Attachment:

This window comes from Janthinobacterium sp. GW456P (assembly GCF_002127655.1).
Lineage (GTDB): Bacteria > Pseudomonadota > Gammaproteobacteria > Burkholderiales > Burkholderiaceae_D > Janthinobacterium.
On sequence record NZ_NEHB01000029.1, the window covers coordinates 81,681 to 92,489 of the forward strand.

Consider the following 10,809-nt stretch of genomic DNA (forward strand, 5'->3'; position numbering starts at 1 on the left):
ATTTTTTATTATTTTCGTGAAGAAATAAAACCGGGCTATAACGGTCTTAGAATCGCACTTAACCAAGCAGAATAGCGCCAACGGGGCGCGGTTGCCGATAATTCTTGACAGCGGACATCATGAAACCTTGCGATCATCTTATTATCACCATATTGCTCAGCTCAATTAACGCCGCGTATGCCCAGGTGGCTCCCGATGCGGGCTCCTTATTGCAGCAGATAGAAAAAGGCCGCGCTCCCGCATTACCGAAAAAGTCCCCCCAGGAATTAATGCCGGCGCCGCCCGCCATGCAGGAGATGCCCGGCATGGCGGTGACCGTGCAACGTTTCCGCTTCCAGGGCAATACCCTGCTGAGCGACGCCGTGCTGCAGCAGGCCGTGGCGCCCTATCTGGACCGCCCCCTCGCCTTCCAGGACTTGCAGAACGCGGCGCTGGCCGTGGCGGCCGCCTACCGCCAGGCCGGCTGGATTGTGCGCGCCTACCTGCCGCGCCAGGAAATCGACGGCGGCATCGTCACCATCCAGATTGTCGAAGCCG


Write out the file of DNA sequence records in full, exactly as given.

This window comes from Janthinobacterium sp. GW456P (assembly GCF_002127655.1).
Lineage (GTDB): Bacteria > Pseudomonadota > Gammaproteobacteria > Burkholderiales > Burkholderiaceae_D > Janthinobacterium.
On sequence record NZ_NEHB01000029.1, the window covers coordinates 81,681 to 92,489 of the forward strand.

Consider the following 10,809-nt stretch of genomic DNA (forward strand, 5'->3'; position numbering starts at 1 on the left):
ATTTTTTATTATTTTCGTGAAGAAATAAAACCGGGCTATAACGGTCTTAGAATCGCACTTAACCAAGCAGAATAGCGCCAACGGGGCGCGGTTGCCGATAATTCTTGACAGCGGACATCATGAAACCTTGCGATCATCTTATTATCACCATATTGCTCAGCTCAATTAACGCCGCGTATGCCCAGGTGGCTCCCGATGCGGGCTCCTTATTGCAGCAGATAGAAAAAGGCCGCGCTCCCGCATTACCGAAAAAGTCCCCCCAGGAATTAATGCCGGCGCCGCCCGCCATGCAGGAGATGCCCGGCATGGCGGTGACCGTGCAACGTTTCCGCTTCCAGGGCAATACCCTGCTGAGCGACGCCGTGCTGCAGCAGGCCGTGGCGCCCTATCTGGACCGCCCCCTCGCCTTCCAGGACTTGCAGAACGCGGCGCTGGCCGTGGCGGCCGCCTACCGCCAGGCCGGCTGGATTGTGCGCGCCTACCTGCCGCGCCAGGAAATCGACGGCGGCATCGTCACCATCCAGATTGTCGAAGCCG